Speaking to a group of about 120 Iraqi students, journalists and activists at the U.S. Embassy in Baghdad, Clinton reassured them that U.S. support for the country will continue even as Baghdad reeled from the violence, which accentuated how much Iraq still relies on Washington for security, The New York Times reported.
But she warned that although Iraqis will continue to get U.S. help, they must unite and work together to make their own advances in establishing security.
"The more united Iraq is, the more you will trust the security services," Clinton reportedly told a young Iraqi journalist. "The security services have to earn your trust, but the people have to demand it."
Clinton said earlier she didn't believe this week's wave of suicide bombings, which killed an estimated 160 people and wounded hundreds of others, signaled a return to the relentless sectarian violence of 2006, but she nonetheless discussed them with Gen. Ray Odierno, the U.S. commander in Iraq, and with Prime Minister Nouri al-Maliki, the newspaper said.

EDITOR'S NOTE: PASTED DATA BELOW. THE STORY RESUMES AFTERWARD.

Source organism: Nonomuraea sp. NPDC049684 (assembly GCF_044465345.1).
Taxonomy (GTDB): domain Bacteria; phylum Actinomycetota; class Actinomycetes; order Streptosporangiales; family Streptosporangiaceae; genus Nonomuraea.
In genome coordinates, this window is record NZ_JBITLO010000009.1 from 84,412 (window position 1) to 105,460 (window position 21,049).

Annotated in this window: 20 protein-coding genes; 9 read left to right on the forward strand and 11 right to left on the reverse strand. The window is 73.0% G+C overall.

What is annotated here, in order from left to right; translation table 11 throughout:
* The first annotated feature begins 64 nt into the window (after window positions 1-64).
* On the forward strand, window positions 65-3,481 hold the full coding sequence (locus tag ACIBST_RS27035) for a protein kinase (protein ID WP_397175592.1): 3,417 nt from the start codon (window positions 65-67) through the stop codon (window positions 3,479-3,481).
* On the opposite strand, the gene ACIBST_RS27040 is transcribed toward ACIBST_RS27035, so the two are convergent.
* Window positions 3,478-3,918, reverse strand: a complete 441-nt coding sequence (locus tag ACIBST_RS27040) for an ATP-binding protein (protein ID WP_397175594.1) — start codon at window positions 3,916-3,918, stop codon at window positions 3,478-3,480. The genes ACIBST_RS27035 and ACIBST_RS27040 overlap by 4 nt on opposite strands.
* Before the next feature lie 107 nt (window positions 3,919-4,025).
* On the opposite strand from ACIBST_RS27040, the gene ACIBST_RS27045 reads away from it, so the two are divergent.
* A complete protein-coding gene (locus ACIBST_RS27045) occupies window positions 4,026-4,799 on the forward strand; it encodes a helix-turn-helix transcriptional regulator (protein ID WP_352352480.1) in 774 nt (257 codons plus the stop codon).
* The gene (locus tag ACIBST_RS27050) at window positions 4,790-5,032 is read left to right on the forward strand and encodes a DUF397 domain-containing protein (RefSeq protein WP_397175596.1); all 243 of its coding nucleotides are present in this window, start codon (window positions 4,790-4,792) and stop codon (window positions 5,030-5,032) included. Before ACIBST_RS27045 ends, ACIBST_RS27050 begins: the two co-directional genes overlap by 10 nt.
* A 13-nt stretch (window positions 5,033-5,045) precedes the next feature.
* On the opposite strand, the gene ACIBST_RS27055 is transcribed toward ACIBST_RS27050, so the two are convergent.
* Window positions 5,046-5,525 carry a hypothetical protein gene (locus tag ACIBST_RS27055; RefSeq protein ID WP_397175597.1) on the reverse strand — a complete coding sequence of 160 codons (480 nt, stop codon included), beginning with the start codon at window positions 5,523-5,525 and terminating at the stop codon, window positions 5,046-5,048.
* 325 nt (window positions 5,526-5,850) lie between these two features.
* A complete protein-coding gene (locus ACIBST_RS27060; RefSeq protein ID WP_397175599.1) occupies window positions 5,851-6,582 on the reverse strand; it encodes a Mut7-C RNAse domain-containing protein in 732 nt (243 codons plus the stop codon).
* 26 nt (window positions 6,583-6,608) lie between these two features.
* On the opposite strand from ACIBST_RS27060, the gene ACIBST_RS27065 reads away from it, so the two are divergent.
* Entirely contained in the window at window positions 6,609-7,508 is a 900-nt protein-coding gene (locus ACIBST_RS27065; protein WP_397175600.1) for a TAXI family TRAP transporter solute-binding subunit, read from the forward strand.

"In Iraq, there will always be political conflicts," she told reporters in Kuwait Friday evening before her visit to Baghdad. "But I really believe that Iraq, as a whole, is on the right track," she said, blaming the violence on "rejectionists" who fear a successful Iraqi state.
Clinton arrived in Baghdad Saturday on a C-17 military transport plane. She was greeted on the tarmac by the new U.S. ambassador to Iraq, Christopher Hill; U.S. Joint Chiefs of Staff Chairman Adm. Mike Mullen and Iraqi Foreign Minister Hoshyar Zebari, the Times said.